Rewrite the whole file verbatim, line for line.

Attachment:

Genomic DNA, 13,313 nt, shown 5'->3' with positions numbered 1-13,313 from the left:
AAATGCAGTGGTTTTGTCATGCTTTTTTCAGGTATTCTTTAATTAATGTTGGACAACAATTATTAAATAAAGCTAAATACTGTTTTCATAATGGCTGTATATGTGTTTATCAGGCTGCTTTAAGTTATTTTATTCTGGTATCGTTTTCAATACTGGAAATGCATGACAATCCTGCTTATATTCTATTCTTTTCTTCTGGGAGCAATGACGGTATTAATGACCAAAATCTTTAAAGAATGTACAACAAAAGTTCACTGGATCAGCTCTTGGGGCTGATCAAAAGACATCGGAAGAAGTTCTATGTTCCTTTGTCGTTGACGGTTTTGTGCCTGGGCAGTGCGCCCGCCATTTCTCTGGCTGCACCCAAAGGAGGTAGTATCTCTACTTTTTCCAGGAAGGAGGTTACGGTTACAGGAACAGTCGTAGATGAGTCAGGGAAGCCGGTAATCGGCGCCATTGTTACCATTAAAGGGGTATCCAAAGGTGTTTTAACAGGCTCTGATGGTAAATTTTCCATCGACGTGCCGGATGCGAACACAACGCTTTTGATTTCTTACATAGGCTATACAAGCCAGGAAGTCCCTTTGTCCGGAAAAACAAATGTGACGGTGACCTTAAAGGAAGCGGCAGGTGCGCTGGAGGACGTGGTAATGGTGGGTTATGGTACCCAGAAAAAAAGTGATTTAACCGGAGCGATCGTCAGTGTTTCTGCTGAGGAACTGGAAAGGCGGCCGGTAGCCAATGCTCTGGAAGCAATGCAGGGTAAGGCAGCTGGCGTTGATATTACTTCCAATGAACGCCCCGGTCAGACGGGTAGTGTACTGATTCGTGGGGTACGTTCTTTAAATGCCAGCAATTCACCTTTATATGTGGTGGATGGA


Genomic DNA, 13,313 nt, shown 5'->3' with positions numbered 1-13,313 from the left:
AAATGCAGTGGTTTTGTCATGCTTTTTTCAGGTATTCTTTAATTAATGTTGGACAACAATTATTAAATAAAGCTAAATACTGTTTTCATAATGGCTGTATATGTGTTTATCAGGCTGCTTTAAGTTATTTTATTCTGGTATCGTTTTCAATACTGGAAATGCATGACAATCCTGCTTATATTCTATTCTTTTCTTCTGGGAGCAATGACGGTATTAATGACCAAAATCTTTAAAGAATGTACAACAAAAGTTCACTGGATCAGCTCTTGGGGCTGATCAAAAGACATCGGAAGAAGTTCTATGTTCCTTTGTCGTTGACGGTTTTGTGCCTGGGCAGTGCGCCCGCCATTTCTCTGGCTGCACCCAAAGGAGGTAGTATCTCTACTTTTTCCAGGAAGGAGGTTACGGTTACAGGAACAGTCGTAGATGAGTCAGGGAAGCCGGTAATCGGCGCCATTGTTACCATTAAAGGGGTATCCAAAGGTGTTTTAACAGGCTCTGATGGTAAATTTTCCATCGACGTGCCGGATGCGAACACAACGCTTTTGATTTCTTACATAGGCTATACAAGCCAGGAAGTCCCTTTGTCCGGAAAAACAAATGTGACGGTGACCTTAAAGGAAGCGGCAGGTGCGCTGGAGGACGTGGTAATGGTGGGTTATGGTACCCAGAAAAAAAGTGATTTAACCGGAGCGATCGTCAGTGTTTCTGCTGAGGAACTGGAAAGGCGGCCGGTAGCCAATGCTCTGGAAGCAATGCAGGGTAAGGCAGCTGGCGTTGATATTACTTCCAATGAACGCCCCGGTCAGACGGGTAGTGTACTGATTCGTGGGGTACGTTCTTTAAATGCCAGCAATTCACCTTTATATGTGGTGGATGGA